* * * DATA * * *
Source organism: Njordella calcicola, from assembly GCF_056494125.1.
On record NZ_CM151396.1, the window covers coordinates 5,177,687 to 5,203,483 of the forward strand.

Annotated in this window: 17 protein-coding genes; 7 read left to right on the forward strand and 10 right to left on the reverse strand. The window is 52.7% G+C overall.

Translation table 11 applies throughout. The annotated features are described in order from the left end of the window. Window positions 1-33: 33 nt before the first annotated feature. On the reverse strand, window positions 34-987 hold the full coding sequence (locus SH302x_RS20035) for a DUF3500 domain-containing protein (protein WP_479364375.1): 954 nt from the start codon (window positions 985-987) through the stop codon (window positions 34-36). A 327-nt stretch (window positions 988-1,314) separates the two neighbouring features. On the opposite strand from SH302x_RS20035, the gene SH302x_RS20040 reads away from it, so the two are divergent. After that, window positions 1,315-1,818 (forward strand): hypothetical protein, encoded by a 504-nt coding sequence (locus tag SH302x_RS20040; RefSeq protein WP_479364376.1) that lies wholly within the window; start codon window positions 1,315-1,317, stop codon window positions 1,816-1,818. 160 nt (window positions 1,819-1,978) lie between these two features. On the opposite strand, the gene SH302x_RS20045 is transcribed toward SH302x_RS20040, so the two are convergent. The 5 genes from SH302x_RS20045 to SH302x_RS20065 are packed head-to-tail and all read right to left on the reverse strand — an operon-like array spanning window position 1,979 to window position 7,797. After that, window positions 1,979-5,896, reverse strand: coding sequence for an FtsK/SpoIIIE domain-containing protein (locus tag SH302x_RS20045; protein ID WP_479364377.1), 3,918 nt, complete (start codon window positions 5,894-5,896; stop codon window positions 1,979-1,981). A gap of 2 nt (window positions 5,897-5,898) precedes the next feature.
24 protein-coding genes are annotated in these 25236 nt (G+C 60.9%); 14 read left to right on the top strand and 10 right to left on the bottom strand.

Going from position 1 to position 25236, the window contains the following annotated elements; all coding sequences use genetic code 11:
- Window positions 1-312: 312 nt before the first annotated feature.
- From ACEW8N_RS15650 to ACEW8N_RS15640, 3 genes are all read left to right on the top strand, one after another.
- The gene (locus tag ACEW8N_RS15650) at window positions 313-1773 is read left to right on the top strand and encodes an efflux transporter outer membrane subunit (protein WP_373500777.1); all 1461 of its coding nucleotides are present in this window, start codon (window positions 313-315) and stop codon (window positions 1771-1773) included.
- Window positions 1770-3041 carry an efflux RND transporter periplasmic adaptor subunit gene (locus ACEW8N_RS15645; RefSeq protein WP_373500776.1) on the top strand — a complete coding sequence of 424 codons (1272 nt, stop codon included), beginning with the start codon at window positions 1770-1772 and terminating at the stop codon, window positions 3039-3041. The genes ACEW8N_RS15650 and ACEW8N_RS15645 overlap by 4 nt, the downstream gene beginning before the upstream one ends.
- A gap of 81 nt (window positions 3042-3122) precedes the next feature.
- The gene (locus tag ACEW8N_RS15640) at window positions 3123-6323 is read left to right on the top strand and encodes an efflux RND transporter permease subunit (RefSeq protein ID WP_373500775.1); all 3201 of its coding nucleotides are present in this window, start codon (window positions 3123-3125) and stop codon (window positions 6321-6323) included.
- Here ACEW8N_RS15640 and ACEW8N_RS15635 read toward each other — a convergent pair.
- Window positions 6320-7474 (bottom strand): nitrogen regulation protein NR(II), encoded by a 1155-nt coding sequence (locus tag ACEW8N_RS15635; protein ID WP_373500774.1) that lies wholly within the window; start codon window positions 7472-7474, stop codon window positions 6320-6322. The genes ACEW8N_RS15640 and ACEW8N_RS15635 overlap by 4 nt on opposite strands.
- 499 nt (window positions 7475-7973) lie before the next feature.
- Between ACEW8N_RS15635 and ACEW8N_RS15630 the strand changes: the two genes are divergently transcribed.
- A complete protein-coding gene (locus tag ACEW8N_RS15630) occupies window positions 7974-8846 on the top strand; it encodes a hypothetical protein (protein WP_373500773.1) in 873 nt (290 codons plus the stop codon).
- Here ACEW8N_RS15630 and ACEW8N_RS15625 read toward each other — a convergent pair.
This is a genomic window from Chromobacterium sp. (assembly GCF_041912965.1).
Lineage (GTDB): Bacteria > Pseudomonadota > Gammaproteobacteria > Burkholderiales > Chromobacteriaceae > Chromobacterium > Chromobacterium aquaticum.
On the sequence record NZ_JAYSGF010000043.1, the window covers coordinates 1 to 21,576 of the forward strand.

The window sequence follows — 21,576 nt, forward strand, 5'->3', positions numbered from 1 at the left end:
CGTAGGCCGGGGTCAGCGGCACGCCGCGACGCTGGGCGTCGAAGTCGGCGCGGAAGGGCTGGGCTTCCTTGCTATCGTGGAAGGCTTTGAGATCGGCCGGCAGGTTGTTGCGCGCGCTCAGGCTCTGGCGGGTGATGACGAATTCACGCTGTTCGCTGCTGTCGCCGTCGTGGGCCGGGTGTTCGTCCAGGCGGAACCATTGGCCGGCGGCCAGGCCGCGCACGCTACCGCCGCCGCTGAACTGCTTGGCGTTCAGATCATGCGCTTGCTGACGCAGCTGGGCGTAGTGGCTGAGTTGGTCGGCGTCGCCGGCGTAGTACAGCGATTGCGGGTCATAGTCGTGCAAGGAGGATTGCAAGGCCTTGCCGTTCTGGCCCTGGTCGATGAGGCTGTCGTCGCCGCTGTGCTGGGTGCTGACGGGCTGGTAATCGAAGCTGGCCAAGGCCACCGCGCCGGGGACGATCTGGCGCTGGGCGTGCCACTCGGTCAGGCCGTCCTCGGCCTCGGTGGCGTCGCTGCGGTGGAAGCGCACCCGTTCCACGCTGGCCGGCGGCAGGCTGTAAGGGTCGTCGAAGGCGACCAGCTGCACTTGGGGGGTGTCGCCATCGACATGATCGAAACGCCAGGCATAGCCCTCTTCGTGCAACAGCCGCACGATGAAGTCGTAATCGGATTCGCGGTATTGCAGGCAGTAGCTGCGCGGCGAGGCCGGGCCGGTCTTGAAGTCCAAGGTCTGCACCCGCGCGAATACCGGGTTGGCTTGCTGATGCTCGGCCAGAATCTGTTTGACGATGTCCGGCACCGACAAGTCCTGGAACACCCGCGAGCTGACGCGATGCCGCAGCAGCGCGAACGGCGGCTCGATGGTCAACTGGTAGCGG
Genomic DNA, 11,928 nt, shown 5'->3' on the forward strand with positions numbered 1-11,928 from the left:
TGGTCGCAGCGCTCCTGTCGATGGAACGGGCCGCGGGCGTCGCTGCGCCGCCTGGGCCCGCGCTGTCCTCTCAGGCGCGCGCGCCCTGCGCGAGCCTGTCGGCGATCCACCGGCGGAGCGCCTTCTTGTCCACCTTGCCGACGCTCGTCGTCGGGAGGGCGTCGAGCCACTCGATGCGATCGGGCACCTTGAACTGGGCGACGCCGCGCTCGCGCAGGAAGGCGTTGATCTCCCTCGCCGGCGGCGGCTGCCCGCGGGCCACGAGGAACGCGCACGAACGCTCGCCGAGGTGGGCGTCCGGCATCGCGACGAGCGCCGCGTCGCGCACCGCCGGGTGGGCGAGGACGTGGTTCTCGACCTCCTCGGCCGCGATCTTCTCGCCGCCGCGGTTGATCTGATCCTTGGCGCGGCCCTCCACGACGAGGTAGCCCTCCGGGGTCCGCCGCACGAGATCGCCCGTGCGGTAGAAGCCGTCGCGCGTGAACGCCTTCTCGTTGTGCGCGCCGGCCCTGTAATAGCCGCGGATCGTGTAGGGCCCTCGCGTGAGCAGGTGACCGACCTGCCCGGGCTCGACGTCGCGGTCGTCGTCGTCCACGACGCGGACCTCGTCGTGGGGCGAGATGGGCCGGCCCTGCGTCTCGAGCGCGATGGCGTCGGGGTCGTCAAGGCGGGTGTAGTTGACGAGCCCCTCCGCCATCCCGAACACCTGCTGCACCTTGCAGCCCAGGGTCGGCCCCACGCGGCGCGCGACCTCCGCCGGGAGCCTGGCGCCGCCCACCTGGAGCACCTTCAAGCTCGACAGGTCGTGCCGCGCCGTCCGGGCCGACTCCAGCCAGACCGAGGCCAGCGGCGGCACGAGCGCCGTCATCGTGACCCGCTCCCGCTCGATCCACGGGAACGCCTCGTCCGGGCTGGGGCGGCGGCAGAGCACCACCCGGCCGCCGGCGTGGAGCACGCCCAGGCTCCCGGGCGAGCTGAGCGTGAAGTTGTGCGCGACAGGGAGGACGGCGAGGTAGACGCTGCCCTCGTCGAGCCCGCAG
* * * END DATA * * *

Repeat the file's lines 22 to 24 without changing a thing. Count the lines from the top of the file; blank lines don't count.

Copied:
The window sequence follows — 21,576 nt, forward strand, 5'->3', positions numbered from 1 at the left end:
CGTAGGCCGGGGTCAGCGGCACGCCGCGACGCTGGGCGTCGAAGTCGGCGCGGAAGGGCTGGGCTTCCTTGCTATCGTGGAAGGCTTTGAGATCGGCCGGCAGGTTGTTGCGCGCGCTCAGGCTCTGGCGGGTGATGACGAATTCACGCTGTTCGCTGCTGTCGCCGTCGTGGGCCGGGTGTTCGTCCAGGCGGAACCATTGGCCGGCGGCCAGGCCGCGCACGCTACCGCCGCCGCTGAACTGCTTGGCGTTCAGATCATGCGCTTGCTGACGCAGCTGGGCGTAGTGGCTGAGTTGGTCGGCGTCGCCGGCGTAGTACAGCGATTGCGGGTCATAGTCGTGCAAGGAGGATTGCAAGGCCTTGCCGTTCTGGCCCTGGTCGATGAGGCTGTCGTCGCCGCTGTGCTGGGTGCTGACGGGCTGGTAATCGAAGCTGGCCAAGGCCACCGCGCCGGGGACGATCTGGCGCTGGGCGTGCCACTCGGTCAGGCCGTCCTCGGCCTCGGTGGCGTCGCTGCGGTGGAAGCGCACCCGTTCCACGCTGGCCGGCGGCAGGCTGTAAGGGTCGTCGAAGGCGACCAGCTGCACTTGGGGGGTGTCGCCATCGACATGATCGAAACGCCAGGCATAGCCCTCTTCGTGCAACAGCCGCACGATGAAGTCGTAATCGGATTCGCGGTATTGCAGGCAGTAGCTGCGCGGCGAGGCCGGGCCGGTCTTGAAGTCCAAGGTCTGCACCCGCGCGAATACCGGGTTGGCTTGCTGATGCTCGGCCAGAATCTGTTTGACGATGTCCGGCACCGACAAGTCCTGGAACACCCGCGAGCTGACGCGATGCCGCAGCAGCGCGAACGGCGGCTCGATGGTCAACTGGTAGCGG
Genomic DNA, 11,928 nt, shown 5'->3' on the forward strand with positions numbered 1-11,928 from the left: